Since beavers are territorial, constructing beaver traps should be done annually. There are different types of beaver traps that you can choose from. Here are the most common but not all humane:
a. Body-grip Kill Traps: These traps are obviously designed to kill beavers. This is not recommended as the goal should not be to kill the beavers but to relocate them.
b. Foothold traps: Foothold traps are placed around the runways of beavers and are designed to catch the front or rear foot. Go for traps with padded jaw to avoid severely hurting the captive. There have been reported cases where animals would chew their leg off the foothold traps. Do not leave the animal caught in the trap for a long period of time.
c. Snares: Snares consist of a looped cable with a locking device and swivel to avoid cable twisting and breakage. Snares are simple but very effective. They can be cheaply produced in large numbers. However, snares have been criticized for its evident cruelty.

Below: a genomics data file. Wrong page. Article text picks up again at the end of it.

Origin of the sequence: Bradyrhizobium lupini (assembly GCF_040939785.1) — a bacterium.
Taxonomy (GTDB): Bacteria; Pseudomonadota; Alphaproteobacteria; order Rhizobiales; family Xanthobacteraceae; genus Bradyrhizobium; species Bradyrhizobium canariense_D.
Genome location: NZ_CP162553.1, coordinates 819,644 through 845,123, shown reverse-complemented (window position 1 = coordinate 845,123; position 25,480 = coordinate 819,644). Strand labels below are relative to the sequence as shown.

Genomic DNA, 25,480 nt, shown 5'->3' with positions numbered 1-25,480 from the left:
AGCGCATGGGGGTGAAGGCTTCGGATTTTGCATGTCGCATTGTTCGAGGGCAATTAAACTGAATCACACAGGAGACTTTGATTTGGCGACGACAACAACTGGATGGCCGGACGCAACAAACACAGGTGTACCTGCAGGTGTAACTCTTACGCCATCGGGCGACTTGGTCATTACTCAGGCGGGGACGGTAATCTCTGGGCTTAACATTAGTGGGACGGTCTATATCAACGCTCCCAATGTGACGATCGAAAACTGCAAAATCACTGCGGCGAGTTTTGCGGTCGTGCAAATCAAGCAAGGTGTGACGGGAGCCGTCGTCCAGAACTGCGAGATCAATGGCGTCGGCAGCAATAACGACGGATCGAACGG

d. Cage Traps: Cage traps can cost you around $350 as they are designed to humanely catch a beaver for reintroduction to other areas. Compared to other traps, cage traps are considered “live traps”. It aims not to harm any part of the animal. There are countries that only allow cage traps when hunting.
Dam removal is not recommended before beaver removal as they can easily construct a new dam overnight. It is also recommended to have professional help when removing dams as there is a high risk of drowning. Small beaver dams can be removed using rakes or backhoe and other power tools. Dams should be removed gradually to avoid sudden rush of water and erosion
Beavers are rodents that should not immediately be considered as pests. They play a crucial role in nature and should be treated humanely. You should always weight the positive effects of beavers in your land before plotting beaver control. Most of the time, you and the beaver family can live in harmony.